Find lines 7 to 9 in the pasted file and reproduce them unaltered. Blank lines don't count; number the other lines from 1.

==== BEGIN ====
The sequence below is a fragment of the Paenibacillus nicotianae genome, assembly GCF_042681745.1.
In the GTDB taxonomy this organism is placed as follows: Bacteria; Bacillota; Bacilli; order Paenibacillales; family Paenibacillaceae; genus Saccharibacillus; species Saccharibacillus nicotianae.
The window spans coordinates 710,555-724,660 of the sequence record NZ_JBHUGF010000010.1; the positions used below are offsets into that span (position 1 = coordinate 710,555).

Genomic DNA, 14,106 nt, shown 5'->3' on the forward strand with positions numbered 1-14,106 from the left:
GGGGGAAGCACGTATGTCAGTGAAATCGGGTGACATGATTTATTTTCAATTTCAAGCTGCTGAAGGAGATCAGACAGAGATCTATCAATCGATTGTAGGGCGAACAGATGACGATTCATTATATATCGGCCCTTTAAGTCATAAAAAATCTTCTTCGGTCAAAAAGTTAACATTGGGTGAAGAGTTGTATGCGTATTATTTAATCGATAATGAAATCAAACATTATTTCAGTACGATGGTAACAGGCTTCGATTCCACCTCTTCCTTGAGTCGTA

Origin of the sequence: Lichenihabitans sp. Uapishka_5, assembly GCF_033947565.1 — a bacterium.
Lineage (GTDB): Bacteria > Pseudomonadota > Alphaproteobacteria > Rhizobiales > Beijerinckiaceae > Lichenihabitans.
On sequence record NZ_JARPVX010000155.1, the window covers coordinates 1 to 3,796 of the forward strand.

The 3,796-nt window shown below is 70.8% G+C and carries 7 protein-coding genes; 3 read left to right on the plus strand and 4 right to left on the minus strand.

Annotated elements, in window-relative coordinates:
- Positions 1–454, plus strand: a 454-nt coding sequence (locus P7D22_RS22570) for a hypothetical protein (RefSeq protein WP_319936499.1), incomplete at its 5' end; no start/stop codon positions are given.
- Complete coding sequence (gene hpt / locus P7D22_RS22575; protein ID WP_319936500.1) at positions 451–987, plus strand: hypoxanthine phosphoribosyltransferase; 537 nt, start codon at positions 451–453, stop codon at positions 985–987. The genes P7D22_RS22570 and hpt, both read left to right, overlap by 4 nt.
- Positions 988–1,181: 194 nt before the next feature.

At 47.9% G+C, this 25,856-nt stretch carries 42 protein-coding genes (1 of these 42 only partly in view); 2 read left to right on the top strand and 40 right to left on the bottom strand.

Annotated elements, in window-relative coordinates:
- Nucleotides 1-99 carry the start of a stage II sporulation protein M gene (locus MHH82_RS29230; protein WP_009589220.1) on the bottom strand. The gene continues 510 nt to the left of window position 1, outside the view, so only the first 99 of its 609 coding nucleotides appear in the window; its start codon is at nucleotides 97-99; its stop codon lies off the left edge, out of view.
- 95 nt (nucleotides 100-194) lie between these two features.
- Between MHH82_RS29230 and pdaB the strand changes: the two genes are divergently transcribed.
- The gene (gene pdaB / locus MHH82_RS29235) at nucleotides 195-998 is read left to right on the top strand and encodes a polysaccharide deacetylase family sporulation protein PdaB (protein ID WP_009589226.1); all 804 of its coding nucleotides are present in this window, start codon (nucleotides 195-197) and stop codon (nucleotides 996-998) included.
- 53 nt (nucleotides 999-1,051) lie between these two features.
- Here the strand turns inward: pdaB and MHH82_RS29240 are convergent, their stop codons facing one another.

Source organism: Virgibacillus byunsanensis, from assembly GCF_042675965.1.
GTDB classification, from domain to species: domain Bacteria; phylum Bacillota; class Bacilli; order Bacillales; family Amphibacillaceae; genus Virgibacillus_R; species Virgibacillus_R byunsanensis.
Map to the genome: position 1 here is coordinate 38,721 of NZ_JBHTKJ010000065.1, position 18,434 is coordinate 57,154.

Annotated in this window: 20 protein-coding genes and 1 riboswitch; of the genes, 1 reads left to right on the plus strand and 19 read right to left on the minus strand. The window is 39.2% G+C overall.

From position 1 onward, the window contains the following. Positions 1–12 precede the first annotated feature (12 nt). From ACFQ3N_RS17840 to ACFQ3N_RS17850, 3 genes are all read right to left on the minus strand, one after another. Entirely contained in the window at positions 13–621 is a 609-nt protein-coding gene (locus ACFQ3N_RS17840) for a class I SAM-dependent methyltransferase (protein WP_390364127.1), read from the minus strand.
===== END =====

Lineage (GTDB): Bacteria > Pseudomonadota > Alphaproteobacteria > Rhizobiales > Beijerinckiaceae > Lichenihabitans.
On sequence record NZ_JARPVX010000155.1, the window covers coordinates 1 to 3,796 of the forward strand.

The 3,796-nt window shown below is 70.8% G+C and carries 7 protein-coding genes; 3 read left to right on the plus strand and 4 right to left on the minus strand.